Probe into Custodial Deaths
India is a country of 1.3 billion people with massive social problems, but it is also a democracy, with strong laws, a vibrant media and active public interest litigation lawyers. So, when abuses happen, someone, usually speaks up, even if culprits often avoid jail.
Between 2010 and 2018, National Crime Records Bureau (NCRB) records show that out of the 783 custodial deaths. Charges were only filed in over a sixth of the cases. There were no convictions.
According to the National Human Rights Commission (NHRC), the NCRB data understates the scale of the problem. It put the annual average for custodial deaths at 143, some 46% higher than the NCRB average of 98.
Caste and religious frictions sometimes play a part in custodial deaths in India. While some are extra-judicial killings of criminals who “were trying to escape”.
However, a common denominator for many cases, legal experts say, is the brutish behaviour of officers who know their colleagues will keep their mouths shut.
Yet, the NCRB data shows that nearly 16% of custodial deaths in the five years through 2018 were explicitly classified as being due to “physical assault” by police.
How People Died in Police Custody
“There are very few witnesses in custodial deaths, Mostly due to the witnesses being people who are on duty. Who don’t support the investigation,” said Ravi Kant, president of the National Network of Lawyers for Rights and Justice. As well as a senior advocate at India’s Supreme Court.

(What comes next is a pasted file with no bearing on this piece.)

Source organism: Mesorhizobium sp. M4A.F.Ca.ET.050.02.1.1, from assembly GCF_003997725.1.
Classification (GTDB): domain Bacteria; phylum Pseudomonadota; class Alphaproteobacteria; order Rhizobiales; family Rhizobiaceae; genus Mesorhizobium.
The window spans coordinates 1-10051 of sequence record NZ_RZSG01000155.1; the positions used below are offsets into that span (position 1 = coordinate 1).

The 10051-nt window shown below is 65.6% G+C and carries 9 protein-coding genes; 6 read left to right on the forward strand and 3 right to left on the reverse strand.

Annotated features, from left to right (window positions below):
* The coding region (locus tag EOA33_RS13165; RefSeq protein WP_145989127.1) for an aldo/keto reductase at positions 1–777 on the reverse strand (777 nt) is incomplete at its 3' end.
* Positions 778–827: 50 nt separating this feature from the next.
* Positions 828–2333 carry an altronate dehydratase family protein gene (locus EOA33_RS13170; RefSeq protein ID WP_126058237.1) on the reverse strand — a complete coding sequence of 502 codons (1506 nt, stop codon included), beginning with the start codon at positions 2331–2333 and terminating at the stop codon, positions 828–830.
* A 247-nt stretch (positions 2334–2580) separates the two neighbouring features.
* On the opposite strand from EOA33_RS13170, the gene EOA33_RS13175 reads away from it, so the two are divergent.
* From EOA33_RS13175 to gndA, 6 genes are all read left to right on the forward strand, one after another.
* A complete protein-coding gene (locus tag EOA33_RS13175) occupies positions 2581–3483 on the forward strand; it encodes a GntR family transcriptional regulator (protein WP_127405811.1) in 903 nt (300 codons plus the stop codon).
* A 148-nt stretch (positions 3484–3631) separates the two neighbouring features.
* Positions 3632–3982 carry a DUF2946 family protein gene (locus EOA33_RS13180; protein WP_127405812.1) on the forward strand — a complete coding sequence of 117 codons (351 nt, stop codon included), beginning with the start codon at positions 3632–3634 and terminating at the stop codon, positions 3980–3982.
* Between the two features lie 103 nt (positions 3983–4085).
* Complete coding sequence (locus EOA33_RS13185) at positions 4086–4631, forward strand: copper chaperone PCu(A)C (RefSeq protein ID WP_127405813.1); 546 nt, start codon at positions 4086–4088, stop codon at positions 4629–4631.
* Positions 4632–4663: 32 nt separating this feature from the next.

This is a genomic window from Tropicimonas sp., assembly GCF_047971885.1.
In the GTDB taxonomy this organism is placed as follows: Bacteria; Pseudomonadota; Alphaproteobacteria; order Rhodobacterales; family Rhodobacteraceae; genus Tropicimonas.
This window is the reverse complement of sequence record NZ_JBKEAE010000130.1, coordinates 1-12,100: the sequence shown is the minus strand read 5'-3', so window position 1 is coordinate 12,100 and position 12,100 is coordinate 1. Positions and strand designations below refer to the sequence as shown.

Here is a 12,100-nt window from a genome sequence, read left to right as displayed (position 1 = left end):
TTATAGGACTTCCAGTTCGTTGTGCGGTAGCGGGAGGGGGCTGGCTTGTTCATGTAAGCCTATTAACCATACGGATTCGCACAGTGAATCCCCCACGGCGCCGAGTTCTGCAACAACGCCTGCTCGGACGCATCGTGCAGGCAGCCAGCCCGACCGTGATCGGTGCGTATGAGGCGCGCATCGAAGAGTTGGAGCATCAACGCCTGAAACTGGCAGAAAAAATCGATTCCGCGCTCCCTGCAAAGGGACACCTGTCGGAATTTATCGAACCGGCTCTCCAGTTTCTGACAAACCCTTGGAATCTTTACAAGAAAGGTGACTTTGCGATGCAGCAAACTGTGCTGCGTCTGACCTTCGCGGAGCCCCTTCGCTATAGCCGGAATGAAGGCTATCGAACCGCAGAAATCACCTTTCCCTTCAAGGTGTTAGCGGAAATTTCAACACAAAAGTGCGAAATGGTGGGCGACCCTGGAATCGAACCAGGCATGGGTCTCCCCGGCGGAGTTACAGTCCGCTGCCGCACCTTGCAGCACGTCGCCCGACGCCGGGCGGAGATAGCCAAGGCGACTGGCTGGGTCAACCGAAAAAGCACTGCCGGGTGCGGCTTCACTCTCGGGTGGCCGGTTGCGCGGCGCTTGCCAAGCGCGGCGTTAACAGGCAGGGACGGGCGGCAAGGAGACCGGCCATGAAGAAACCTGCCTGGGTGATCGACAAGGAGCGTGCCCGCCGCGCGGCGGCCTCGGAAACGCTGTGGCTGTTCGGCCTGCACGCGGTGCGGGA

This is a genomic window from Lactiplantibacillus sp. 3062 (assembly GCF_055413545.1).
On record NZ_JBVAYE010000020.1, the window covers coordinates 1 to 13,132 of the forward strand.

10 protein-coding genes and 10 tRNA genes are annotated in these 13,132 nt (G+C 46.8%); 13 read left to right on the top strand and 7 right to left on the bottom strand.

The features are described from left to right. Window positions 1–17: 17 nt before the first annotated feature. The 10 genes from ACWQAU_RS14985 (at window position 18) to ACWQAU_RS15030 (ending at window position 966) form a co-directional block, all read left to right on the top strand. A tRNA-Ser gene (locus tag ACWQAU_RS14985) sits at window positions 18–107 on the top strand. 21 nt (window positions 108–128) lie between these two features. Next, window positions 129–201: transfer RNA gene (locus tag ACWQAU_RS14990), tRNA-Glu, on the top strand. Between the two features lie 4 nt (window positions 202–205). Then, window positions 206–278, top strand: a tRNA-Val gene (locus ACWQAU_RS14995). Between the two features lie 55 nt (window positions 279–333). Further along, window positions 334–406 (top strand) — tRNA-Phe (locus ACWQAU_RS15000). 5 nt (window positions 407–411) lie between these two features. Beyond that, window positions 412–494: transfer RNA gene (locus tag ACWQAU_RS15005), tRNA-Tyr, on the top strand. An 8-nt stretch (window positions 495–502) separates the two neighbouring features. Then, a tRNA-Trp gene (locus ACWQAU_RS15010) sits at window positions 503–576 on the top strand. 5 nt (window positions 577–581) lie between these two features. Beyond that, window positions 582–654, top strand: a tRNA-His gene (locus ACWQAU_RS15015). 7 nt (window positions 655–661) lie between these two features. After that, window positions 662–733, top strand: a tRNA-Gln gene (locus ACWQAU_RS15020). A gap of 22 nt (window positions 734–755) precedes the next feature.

Neither the home nor justice ministries responded to requests for comment on the dearth of convictions.
Reforms not adopted
India’s law commission – an executive body responsible for legal reform. Has twice produced recommendations – once in 1985 and again in 1994. Saying the courts could assume that the injuries were caused by the police. If there was evidence that a person was injured in custody.
More than 25 years later, however, the recommendations have yet to be adopted.
Blatant Human Right Violations
A report released in 2016 by the National Commission for Scheduled Castes (NCSC), a rights body for people born into the lowest rung of India’s caste hierarchy. Cases of men in custody tortured by having heavy stones tied to their genitals. Similarly, women having chilli powder and petrol poured on their genitalia.
The Indian President has not pursued any action on the subject.